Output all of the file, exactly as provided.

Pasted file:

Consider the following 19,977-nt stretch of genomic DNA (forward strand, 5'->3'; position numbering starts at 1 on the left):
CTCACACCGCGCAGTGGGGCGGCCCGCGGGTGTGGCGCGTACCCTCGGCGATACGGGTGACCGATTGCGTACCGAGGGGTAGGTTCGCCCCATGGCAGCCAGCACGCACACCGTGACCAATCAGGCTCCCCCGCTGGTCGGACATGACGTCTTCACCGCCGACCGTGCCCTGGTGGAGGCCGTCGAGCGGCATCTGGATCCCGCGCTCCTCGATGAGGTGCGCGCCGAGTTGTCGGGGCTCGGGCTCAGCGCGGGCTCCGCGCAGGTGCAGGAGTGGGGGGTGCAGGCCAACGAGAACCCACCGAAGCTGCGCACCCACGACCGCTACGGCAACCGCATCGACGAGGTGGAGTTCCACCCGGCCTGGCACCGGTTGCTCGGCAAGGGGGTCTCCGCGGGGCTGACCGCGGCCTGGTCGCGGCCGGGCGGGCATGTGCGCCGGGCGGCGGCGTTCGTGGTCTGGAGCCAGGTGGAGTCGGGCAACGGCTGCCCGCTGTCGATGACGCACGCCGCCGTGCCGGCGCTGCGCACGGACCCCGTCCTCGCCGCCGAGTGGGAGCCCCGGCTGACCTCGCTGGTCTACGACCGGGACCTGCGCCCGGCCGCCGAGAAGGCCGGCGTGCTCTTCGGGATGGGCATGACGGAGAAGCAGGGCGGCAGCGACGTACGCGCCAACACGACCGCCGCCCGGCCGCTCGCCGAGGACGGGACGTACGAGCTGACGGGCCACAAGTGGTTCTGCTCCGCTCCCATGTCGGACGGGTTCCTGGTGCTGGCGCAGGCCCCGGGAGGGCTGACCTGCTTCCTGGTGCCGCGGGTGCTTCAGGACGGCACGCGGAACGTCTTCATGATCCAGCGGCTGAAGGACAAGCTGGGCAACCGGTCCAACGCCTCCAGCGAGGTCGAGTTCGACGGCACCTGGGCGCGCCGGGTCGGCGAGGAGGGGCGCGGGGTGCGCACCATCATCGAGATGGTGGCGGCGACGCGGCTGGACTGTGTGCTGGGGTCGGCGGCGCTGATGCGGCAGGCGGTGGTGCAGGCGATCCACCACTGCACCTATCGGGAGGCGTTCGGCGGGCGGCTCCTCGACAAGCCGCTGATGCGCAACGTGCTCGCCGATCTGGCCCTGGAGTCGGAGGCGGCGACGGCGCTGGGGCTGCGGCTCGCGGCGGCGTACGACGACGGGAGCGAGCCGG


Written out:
Consider the following 19,977-nt stretch of genomic DNA (forward strand, 5'->3'; position numbering starts at 1 on the left):
CTCACACCGCGCAGTGGGGCGGCCCGCGGGTGTGGCGCGTACCCTCGGCGATACGGGTGACCGATTGCGTACCGAGGGGTAGGTTCGCCCCATGGCAGCCAGCACGCACACCGTGACCAATCAGGCTCCCCCGCTGGTCGGACATGACGTCTTCACCGCCGACCGTGCCCTGGTGGAGGCCGTCGAGCGGCATCTGGATCCCGCGCTCCTCGATGAGGTGCGCGCCGAGTTGTCGGGGCTCGGGCTCAGCGCGGGCTCCGCGCAGGTGCAGGAGTGGGGGGTGCAGGCCAACGAGAACCCACCGAAGCTGCGCACCCACGACCGCTACGGCAACCGCATCGACGAGGTGGAGTTCCACCCGGCCTGGCACCGGTTGCTCGGCAAGGGGGTCTCCGCGGGGCTGACCGCGGCCTGGTCGCGGCCGGGCGGGCATGTGCGCCGGGCGGCGGCGTTCGTGGTCTGGAGCCAGGTGGAGTCGGGCAACGGCTGCCCGCTGTCGATGACGCACGCCGCCGTGCCGGCGCTGCGCACGGACCCCGTCCTCGCCGCCGAGTGGGAGCCCCGGCTGACCTCGCTGGTCTACGACCGGGACCTGCGCCCGGCCGCCGAGAAGGCCGGCGTGCTCTTCGGGATGGGCATGACGGAGAAGCAGGGCGGCAGCGACGTACGCGCCAACACGACCGCCGCCCGGCCGCTCGCCGAGGACGGGACGTACGAGCTGACGGGCCACAAGTGGTTCTGCTCCGCTCCCATGTCGGACGGGTTCCTGGTGCTGGCGCAGGCCCCGGGAGGGCTGACCTGCTTCCTGGTGCCGCGGGTGCTTCAGGACGGCACGCGGAACGTCTTCATGATCCAGCGGCTGAAGGACAAGCTGGGCAACCGGTCCAACGCCTCCAGCGAGGTCGAGTTCGACGGCACCTGGGCGCGCCGGGTCGGCGAGGAGGGGCGCGGGGTGCGCACCATCATCGAGATGGTGGCGGCGACGCGGCTGGACTGTGTGCTGGGGTCGGCGGCGCTGATGCGGCAGGCGGTGGTGCAGGCGATCCACCACTGCACCTATCGGGAGGCGTTCGGCGGGCGGCTCCTCGACAAGCCGCTGATGCGCAACGTGCTCGCCGATCTGGCCCTGGAGTCGGAGGCGGCGACGGCGCTGGGGCTGCGGCTCGCGGCGGCGTACGACGACGGGAGCGAGCCGG